He2-60 / Hf 48 in Carina

The following part not appear in the ASNSWIs Journal Universe [March 2012], as it was not completed in time for Lesas deadline (Completely my own fault.) So instead of observers missing out with a new NSP Series submission, I have placed NSP 27 here in my own Webpages — Southern Astronomical Delights. [It was originally linked in March Universe on pg.12.].

Although it is correct as possible, there maybe one or two minor errors, as it has not been formally edited.

NSP 27 will be further referenced sometime in new future parts of this series.

In the meantime, I do hope you enjoy this new object, He2-60.

Probably impossible to see, but a fascinating deep-sky
bipolar planetary of our Southern Skies!

Andrew James
24th March 2012

This section centres on the faint but unusual bipolar planetary, He2-60, which was discovered from Red Schmidt telescope plates produced in South Africa. Our ancillary story here also with the Annals of Harvard College Observatory, being a wonderful paper published by Hoffleit, D., A Preliminary Survey of Nebulosities and Associated B-stars in Carina in 1953. [See Ref. 4.] This is a good read for any visual observers or astroimagers who are interested in the deep survey of the area around the magnificent Eta Carinae.

He2-60 / Hf 48 / Sa2-71 / Wray 16-85 / ESO 128-29 / PK 290-0.1 / PN G290.1-0.4 (11039-6036) is an extraordinary looking Carina planetary nebula that we presently know very little about. It is a very tough object for amateur telescopes, with only its tight luminous central region being the only portion that is like visible to us. Available catalogued data says He2-60 is 15.0p magnitude and visually subtends about 19 arcsec across. In the V-V PNe classification it is oddly as III or 3 — irregular disk — even though it is clearly now not the case.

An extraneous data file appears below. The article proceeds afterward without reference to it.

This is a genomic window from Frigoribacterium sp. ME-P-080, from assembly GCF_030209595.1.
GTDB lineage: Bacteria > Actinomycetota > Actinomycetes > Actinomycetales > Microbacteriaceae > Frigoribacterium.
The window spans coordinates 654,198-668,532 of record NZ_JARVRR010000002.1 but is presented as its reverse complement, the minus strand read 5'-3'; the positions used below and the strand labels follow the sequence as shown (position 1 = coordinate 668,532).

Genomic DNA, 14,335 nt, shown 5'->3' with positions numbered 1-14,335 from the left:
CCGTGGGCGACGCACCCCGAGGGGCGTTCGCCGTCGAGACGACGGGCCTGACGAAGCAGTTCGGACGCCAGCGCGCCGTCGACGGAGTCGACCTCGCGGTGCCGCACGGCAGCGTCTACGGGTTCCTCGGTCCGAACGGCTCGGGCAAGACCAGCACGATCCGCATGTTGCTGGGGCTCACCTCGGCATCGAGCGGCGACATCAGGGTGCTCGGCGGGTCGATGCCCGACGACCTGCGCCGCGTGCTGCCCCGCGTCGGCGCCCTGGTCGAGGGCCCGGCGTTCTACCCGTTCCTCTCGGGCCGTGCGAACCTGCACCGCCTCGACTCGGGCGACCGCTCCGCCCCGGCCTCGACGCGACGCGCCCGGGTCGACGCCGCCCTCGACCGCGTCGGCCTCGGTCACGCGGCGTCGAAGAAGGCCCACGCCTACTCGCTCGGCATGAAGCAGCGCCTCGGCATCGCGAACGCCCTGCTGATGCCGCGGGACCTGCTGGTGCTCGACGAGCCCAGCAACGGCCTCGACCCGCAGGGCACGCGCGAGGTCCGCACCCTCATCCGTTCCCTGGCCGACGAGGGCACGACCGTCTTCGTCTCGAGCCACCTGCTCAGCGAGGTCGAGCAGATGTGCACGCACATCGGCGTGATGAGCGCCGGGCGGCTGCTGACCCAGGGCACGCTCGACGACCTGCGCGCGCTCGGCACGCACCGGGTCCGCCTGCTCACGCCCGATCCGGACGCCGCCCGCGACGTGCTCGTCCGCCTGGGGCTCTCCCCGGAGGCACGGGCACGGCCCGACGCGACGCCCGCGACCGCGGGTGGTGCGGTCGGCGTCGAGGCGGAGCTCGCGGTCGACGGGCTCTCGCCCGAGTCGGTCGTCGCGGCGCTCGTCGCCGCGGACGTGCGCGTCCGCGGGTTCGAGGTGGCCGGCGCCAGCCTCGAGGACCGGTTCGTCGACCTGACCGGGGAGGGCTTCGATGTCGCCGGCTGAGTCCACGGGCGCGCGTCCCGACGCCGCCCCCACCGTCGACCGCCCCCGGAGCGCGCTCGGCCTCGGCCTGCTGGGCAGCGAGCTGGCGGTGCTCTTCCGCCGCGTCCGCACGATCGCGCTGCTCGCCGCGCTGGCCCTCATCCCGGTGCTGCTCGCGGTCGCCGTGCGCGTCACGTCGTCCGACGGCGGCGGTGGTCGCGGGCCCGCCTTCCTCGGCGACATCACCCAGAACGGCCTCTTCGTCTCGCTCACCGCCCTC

Discovered by Dorrie Hoffleit in August 1953 as Hf 48, it was then next observed and to be later catalogued by Henize (1967) as He2-60. Here I have preferred using the He2- designation, as Hoffleit did find objects that are mixtures of only just sixty-nine nebulae rather than specific or dedicated PNe discoveries — although Hoffleit did call Hf 48 as a planetary! This, with other interesting nebulae, appears all in Hoffleit (1953), whose quite remarkable paper* investigates the much wider nebulous region in and around the famed environs of the grand NGC 3372 / Eta Carinae Nebula / η Car Nebula / Gum 33 / RCW 55 (10440-5930). This faint PN was discovered on the sixty minute 103a-E red plate image using the variable aperture 81/90cm. f/2.6 South African Schmidt telescope that was originally installed at its site near Bloemfontein during 1948. [See the short but quiet informative book by Marx (1992)].